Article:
This probably varies by gTLD provider, but if I buy a domain from a registrar, are they required to let me renew?

Related question: What happens if a gTLD fails to pay ICANN in time?

  • I guess it would depend upon their point of view. However, from a business standpoint, it would not make sense to not allow you to renew unless there is a really really really good reason. This is simple to understand. It is far easier to sell a product to someone who is already using it. As well, if taking back domain names for whatever reason is a standard practice, then no-one would buy for fear that the domain name they are expecting to depend upon would be taken away.
    – closetnoc
    Commented Feb 6, 2016 at 2:11

1 Answer 1


When you buy a domain name you own that domain name for the duration of the agreed period, whether it be a 1 year, 2 year, etc domain registration. During that time only you are allowed to use the domain name or make changes to the underlying details of the domain name.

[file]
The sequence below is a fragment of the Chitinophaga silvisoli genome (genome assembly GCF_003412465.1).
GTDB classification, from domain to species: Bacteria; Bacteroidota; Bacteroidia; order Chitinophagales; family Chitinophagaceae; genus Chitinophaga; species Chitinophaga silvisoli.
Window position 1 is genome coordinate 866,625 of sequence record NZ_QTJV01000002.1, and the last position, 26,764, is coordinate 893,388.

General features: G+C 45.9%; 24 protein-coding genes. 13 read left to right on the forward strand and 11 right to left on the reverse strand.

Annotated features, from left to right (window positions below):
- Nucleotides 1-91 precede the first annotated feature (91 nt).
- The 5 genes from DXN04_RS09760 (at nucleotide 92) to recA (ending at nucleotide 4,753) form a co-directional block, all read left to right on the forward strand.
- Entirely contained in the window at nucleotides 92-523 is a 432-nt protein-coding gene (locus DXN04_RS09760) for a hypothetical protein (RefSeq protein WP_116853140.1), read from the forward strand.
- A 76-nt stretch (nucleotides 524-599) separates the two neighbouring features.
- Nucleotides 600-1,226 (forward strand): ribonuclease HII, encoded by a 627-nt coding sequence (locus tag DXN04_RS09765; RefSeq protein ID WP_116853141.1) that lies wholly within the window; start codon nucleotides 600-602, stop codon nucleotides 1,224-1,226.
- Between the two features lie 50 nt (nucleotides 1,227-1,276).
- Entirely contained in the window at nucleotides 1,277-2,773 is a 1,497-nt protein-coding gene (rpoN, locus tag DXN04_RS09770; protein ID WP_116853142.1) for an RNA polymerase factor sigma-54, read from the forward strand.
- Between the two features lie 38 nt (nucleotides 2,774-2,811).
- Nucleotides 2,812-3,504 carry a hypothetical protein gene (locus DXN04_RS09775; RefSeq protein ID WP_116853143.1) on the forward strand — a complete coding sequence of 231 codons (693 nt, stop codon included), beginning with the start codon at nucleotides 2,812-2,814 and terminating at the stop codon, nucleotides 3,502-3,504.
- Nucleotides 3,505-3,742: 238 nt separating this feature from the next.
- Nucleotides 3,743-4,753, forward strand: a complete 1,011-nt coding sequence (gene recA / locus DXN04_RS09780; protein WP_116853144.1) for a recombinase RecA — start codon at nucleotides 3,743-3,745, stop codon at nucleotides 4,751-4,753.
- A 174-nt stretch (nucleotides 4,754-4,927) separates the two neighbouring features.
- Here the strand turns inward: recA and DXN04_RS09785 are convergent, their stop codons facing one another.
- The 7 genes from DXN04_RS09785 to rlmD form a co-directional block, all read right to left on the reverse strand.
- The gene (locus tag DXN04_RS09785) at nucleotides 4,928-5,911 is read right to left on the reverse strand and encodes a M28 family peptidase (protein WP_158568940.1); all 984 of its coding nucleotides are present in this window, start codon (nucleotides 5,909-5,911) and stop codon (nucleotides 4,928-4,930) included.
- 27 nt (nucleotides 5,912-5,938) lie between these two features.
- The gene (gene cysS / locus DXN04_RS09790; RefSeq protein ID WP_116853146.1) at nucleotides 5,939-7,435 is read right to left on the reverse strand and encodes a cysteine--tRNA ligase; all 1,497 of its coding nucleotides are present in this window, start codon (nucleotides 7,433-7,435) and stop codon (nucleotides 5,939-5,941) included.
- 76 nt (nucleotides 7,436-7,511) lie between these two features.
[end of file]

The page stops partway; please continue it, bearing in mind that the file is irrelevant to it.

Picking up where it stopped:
When it comes time to renewing the domain, while there is strictly speaking no requirement to allow the renewal, there is a requirement to allow domain transfers to another registrar, as such practically every registrar out there lets the domain owner renew before expire. If your domain has expired then how long after the expire until it can be bought by someone else depends on the gTLD in question. Some have a 30 day grace period, others it is straight away, and listing each one is beyond the scope of this question.

Basically it is something that, while unwritten, has become a right due to the supporting right of transfer which would negate any effort by a registrar to prevent you from renewing your own domain name. Most gTLD's also have dispute processes, which vary from gTLD to gTLD. If you encounter this sort of issue and wish to raise it as a dispute check the registry for the gTLD you are using and find out what their disputes process is and raise a dispute.


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